The way people behave around those they aren’t afraid to trust or be vulnerable in front of can give us great insight into their true character.
We, like all our characters, prefer to hide behind our façade of composure and control, and pretend like we know what we are doing. But every once in a while, it is nice to just drop the act and allow ourselves to lean on those who already know us intimately for who we really are, and do not judge us for it but rather, quietly understand.
For most of us, these are our friends, our family, our loved ones.
For others, they are our mortal enemies.
And for a very sad minority, there is no one but themselves. They just go, lock themselves in the bathroom and cry quietly into a towel for hours, before regaining their composure and heading back out to face the world.
Regardless. Whatever be the case for the character you have written and howsoever they allow themselves to be perceived publicly, every now and then, just remember to afford your audience the opportunity to glimpse into their naked soul. I guarantee that they will be far more memorable for it.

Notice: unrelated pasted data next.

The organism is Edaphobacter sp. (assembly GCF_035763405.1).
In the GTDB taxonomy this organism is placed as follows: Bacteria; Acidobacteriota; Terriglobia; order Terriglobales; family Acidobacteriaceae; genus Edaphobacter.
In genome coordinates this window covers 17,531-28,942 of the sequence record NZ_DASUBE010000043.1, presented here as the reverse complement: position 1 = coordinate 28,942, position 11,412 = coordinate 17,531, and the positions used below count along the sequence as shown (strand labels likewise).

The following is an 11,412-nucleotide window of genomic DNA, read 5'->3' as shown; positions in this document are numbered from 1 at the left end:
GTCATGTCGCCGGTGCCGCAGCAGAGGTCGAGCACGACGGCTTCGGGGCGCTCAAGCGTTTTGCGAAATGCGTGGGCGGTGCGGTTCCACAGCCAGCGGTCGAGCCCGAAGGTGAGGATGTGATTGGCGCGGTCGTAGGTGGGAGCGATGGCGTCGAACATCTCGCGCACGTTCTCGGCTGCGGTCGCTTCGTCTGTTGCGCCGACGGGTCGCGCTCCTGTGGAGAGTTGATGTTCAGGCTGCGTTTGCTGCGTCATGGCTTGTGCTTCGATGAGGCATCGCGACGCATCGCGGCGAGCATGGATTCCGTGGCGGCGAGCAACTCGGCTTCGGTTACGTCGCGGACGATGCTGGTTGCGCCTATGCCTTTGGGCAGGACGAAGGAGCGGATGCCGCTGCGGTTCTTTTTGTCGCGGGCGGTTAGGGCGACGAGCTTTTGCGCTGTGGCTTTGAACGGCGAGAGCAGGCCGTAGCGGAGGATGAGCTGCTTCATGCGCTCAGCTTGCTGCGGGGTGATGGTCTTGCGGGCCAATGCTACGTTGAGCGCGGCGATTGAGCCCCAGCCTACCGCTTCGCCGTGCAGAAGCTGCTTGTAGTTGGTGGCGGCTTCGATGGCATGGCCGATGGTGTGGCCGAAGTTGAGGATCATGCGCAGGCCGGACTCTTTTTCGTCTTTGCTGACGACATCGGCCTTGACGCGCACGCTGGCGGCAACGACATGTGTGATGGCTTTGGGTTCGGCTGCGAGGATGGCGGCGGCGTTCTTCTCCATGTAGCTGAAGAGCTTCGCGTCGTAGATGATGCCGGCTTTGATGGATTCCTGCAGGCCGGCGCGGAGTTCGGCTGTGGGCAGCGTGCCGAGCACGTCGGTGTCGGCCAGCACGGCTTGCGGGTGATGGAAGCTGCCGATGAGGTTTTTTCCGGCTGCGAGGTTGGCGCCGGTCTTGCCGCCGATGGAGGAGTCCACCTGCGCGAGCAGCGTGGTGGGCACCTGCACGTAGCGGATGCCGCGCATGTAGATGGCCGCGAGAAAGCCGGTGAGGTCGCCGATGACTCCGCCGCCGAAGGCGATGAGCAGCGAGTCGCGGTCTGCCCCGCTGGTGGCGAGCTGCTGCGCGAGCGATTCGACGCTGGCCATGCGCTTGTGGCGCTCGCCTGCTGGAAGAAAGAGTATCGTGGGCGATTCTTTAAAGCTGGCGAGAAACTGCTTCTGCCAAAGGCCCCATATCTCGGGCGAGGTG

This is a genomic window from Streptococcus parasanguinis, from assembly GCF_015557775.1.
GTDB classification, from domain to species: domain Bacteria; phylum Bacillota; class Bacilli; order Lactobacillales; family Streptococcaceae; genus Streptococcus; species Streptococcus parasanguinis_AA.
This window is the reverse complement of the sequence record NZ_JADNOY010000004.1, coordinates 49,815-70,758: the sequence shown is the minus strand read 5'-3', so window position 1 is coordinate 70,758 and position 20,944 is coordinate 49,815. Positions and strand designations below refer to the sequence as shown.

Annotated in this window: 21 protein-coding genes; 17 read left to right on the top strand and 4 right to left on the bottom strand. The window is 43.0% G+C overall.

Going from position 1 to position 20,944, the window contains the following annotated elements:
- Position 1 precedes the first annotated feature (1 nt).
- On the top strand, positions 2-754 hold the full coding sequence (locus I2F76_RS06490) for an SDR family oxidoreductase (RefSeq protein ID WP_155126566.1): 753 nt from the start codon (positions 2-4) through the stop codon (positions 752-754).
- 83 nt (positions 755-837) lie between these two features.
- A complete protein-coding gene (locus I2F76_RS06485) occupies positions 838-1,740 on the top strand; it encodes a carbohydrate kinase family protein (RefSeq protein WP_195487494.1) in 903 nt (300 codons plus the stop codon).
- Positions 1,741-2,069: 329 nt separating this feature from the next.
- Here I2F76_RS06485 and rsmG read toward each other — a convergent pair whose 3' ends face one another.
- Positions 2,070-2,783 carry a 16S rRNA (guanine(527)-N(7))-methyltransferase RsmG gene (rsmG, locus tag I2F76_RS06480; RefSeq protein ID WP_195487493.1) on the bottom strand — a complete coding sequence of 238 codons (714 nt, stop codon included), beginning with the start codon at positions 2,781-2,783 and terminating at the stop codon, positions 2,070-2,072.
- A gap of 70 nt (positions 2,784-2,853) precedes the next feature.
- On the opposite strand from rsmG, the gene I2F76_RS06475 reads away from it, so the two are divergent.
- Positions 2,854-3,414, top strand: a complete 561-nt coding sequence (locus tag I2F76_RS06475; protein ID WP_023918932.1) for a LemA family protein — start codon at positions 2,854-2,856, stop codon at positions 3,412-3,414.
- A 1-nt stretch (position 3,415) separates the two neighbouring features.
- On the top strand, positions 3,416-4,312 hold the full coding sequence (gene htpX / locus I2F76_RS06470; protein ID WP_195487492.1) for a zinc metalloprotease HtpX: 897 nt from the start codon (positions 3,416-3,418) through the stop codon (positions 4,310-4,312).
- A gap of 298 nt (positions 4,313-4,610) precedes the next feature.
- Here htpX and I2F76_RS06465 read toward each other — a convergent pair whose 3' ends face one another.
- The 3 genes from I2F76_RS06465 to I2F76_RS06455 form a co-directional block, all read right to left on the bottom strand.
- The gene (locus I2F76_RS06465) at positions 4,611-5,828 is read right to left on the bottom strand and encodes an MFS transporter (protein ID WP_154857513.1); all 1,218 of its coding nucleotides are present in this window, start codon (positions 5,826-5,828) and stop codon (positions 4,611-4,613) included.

3. Our Perception of Others:
The way we behave around others and the way they behave around us allows us to establish the all important relationship of STATUS between our characters. There are plenty of ways to implicitly establish status in a relationship without explicitly having to call it out, but I will not elaborate on that here. There have been whole books written on the subject, and if you are looking to delve further into the matter, I would recommend that you start here.
But as storytellers, we are essentially concerned with three modes of status that we normally deal with:
1. Higher Status:
2. Lower Status:
3. Equal Status:
And for us, as storytellers, amazing things can be accomplished with an implicit understanding of status between our characters.